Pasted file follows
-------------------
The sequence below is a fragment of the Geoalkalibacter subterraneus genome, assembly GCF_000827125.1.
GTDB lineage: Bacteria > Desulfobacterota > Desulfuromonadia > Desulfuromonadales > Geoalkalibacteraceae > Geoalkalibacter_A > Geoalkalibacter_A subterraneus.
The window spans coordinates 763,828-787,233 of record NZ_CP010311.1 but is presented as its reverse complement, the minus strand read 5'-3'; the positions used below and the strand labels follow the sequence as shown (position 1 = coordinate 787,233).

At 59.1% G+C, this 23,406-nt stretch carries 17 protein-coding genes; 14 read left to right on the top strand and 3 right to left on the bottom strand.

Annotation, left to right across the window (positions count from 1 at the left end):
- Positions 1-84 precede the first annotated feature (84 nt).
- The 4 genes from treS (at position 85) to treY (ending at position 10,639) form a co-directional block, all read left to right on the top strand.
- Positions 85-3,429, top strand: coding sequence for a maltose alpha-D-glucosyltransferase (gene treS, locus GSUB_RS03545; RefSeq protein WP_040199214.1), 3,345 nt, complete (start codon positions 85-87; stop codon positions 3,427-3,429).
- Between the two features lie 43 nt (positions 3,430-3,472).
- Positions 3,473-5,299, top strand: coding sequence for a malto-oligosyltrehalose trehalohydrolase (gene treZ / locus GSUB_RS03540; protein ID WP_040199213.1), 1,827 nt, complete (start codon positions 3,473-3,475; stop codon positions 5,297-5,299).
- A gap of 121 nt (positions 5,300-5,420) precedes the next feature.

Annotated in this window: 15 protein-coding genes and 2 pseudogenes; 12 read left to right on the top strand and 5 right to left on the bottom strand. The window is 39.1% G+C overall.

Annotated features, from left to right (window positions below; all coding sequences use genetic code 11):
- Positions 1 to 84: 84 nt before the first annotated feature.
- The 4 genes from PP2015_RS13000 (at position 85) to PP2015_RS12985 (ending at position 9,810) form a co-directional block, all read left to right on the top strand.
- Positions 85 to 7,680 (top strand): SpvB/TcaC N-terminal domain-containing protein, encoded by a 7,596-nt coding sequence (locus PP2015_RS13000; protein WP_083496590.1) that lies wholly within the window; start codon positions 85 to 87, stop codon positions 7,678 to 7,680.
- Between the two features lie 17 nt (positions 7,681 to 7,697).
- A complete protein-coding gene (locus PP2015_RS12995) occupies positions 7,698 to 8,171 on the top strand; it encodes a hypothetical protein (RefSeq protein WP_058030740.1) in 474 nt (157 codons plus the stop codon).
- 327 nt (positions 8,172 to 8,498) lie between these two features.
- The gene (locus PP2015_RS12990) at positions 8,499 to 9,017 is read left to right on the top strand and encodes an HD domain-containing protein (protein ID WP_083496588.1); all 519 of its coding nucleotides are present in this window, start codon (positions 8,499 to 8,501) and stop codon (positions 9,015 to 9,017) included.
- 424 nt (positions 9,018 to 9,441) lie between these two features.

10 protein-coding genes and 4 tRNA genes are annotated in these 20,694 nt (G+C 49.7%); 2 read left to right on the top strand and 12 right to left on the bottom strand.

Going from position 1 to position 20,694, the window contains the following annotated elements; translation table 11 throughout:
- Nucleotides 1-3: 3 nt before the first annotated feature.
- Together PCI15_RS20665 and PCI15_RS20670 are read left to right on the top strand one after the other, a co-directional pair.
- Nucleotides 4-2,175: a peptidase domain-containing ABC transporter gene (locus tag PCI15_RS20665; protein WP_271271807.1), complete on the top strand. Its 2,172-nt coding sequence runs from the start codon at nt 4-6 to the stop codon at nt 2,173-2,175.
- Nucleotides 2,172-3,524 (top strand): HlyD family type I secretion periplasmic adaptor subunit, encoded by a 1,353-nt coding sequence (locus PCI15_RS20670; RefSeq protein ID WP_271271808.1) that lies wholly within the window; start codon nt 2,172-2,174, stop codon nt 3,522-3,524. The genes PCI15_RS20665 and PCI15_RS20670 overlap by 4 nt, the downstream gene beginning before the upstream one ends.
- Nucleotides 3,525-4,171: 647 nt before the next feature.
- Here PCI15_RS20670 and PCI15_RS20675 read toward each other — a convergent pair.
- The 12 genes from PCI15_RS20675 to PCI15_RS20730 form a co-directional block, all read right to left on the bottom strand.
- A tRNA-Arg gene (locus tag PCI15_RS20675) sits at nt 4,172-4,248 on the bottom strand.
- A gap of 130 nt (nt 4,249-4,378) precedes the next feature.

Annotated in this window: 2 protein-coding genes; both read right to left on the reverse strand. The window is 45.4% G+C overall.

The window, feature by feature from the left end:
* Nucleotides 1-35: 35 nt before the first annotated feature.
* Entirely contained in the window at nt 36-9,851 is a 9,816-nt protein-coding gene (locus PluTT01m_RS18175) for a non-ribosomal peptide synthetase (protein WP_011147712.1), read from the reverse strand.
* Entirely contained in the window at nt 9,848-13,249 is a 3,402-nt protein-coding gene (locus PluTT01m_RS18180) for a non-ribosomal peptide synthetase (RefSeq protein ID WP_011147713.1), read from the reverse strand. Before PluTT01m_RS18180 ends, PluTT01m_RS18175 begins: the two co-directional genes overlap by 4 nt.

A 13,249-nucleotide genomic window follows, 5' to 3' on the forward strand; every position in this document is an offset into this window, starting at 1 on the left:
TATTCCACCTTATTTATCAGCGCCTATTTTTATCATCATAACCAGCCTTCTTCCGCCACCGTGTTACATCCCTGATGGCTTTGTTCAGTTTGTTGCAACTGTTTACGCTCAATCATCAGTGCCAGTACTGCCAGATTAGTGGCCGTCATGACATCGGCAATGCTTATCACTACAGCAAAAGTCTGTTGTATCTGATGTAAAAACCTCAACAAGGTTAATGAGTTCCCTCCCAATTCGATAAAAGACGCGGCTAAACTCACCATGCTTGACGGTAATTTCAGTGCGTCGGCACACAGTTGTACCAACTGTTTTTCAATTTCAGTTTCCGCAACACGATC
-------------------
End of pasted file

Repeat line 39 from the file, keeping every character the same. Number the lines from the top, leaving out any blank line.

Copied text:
TATTCCACCTTATTTATCAGCGCCTATTTTTATCATCATAACCAGCCTTCTTCCGCCACCGTGTTACATCCCTGATGGCTTTGTTCAGTTTGTTGCAACTGTTTACGCTCAATCATCAGTGCCAGTACTGCCAGATTAGTGGCCGTCATGACATCGGCAATGCTTATCACTACAGCAAAAGTCTGTTGTATCTGATGTAAAAACCTCAACAAGGTTAATGAGTTCCCTCCCAATTCGATAAAAGACGCGGCTAAACTCACCATGCTTGACGGTAATTTCAGTGCGTCGGCACACAGTTGTACCAACTGTTTTTCAATTTCAGTTTCCGCAACACGATC